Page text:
Karaori ( Chinese weaving ) ( 唐織 )

[`evernote` not found]
Digg にシェア
LinkedIn にシェア
StumbleUpon にシェア

Karaori ( Chinese weaving )

While the name suggests that it came from China, karaori is believed to have been invented in Japan.
The woven design stands out from the weft and looks similar to embroidery, creating a luxurious fabric. The three-harness twill is woven in different colors which stands out against the background.

Karaori kimonos are elaborate outfits worn by Noh performers in women roles and as uchikake (bridal robe) for women of high status in a samurai family. There are two types of karaori costumes – iroiri (with red) and ironashi (without red). Iroiri is worn when portraying younger characters while ironashi is for older characters. The kimono is also worn differently for different characters. For example, tsubo-ori, where the karaori is tucked up at the waist, depicts a woman of high status.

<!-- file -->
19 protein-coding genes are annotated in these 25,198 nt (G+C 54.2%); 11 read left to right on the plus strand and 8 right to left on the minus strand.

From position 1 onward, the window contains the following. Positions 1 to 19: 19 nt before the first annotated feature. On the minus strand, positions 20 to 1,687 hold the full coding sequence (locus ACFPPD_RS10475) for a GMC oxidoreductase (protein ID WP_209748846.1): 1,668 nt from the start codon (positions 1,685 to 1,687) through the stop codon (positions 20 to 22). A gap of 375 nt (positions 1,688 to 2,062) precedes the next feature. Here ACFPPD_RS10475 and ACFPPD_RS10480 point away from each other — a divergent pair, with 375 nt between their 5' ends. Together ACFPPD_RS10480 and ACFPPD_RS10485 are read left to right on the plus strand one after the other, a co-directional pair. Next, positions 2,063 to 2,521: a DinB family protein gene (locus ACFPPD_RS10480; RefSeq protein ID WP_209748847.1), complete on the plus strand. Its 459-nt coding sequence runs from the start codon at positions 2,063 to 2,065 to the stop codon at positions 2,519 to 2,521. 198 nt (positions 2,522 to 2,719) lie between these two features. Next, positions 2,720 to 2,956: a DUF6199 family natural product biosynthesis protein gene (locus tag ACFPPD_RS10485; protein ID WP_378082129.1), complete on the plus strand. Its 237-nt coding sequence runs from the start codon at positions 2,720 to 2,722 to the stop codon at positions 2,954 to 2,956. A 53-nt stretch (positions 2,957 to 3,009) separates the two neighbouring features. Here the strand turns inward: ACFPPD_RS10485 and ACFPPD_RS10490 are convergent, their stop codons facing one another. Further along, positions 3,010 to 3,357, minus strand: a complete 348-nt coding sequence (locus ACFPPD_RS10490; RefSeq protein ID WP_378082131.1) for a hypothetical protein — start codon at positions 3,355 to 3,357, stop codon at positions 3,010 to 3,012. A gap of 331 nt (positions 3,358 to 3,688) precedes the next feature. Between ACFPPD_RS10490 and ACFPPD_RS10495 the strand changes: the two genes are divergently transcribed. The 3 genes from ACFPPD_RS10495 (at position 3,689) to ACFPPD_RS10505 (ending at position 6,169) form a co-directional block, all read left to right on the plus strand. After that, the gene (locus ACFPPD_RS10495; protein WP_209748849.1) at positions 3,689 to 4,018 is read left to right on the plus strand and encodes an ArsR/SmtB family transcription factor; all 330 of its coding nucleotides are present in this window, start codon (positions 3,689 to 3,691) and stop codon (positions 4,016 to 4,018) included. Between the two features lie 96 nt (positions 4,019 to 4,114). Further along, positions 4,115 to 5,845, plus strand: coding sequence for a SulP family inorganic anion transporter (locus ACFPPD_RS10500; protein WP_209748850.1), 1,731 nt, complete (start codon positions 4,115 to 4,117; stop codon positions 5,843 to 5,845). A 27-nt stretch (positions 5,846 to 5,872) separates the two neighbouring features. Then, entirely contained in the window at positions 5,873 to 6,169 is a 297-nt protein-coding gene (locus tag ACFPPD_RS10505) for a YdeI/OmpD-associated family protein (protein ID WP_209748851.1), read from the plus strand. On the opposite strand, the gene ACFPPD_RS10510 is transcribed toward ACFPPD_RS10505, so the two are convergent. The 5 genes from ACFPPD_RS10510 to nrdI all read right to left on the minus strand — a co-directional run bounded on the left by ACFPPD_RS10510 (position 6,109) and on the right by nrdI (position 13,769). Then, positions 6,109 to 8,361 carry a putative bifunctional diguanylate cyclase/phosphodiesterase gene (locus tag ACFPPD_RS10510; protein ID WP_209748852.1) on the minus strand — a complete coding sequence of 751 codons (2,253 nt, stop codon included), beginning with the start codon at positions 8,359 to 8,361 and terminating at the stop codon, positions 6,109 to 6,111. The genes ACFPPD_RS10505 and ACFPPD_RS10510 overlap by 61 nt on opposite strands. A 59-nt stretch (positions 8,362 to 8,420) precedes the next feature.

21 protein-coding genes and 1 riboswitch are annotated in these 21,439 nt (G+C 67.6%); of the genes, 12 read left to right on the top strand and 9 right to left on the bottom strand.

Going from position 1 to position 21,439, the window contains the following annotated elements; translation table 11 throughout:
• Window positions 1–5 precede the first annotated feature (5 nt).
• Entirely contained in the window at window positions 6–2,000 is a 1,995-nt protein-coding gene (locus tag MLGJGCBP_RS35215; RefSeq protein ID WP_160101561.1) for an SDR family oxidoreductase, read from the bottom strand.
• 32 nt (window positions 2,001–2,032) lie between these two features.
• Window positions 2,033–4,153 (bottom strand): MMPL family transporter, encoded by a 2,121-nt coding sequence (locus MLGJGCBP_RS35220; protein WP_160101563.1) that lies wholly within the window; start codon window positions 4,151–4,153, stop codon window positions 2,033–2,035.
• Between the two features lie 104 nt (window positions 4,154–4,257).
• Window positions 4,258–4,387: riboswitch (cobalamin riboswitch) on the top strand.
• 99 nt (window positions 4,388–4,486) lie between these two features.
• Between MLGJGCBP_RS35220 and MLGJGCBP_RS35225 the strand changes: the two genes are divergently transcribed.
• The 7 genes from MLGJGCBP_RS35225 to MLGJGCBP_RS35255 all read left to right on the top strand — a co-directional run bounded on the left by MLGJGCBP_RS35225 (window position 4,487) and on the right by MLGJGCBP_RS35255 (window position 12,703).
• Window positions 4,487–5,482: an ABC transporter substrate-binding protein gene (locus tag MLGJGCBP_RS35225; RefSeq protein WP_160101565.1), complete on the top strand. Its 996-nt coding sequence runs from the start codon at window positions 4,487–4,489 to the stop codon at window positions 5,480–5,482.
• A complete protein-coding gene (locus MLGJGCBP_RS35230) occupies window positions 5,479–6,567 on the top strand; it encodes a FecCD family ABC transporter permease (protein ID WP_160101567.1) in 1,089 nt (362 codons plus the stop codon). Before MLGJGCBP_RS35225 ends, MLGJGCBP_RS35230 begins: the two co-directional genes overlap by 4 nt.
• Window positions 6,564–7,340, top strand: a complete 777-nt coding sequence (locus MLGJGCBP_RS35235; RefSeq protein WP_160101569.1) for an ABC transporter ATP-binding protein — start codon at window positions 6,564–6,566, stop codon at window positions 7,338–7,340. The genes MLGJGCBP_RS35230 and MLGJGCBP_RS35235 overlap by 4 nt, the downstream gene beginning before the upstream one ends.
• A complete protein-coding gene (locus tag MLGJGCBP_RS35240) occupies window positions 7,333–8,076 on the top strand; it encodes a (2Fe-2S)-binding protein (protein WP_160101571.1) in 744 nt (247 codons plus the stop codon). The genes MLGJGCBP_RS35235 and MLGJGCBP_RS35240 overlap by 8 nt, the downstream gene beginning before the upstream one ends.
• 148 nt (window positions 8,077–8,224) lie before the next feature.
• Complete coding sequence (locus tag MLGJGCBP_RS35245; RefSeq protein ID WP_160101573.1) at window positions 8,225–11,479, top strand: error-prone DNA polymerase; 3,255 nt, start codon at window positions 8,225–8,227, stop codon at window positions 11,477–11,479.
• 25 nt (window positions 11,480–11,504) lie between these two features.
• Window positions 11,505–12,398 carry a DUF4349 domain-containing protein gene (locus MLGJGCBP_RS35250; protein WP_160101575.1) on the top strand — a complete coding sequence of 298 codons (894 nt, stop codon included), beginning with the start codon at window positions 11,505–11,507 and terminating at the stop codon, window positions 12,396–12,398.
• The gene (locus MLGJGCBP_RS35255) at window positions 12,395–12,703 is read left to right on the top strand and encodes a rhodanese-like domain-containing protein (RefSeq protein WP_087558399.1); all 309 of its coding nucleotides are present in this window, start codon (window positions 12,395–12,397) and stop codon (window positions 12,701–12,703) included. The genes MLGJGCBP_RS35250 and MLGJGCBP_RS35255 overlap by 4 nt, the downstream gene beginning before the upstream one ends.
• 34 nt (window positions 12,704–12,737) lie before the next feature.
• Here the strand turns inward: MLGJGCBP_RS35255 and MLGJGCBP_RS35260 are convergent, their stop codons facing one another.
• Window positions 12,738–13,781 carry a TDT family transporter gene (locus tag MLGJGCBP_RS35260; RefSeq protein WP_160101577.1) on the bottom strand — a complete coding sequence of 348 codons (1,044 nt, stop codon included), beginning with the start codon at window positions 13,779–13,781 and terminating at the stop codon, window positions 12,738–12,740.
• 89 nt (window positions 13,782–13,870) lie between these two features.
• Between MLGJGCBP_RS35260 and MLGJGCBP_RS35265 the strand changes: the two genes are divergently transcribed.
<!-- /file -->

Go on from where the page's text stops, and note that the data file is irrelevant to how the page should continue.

Patterns such as autumn foliage and literary designs such as Genji Monogatari are forund on the fabric. Edo period fabrics displayed at museums indicate that identical patterns were made in different colors.

[quote style=”boxed”]In Japanese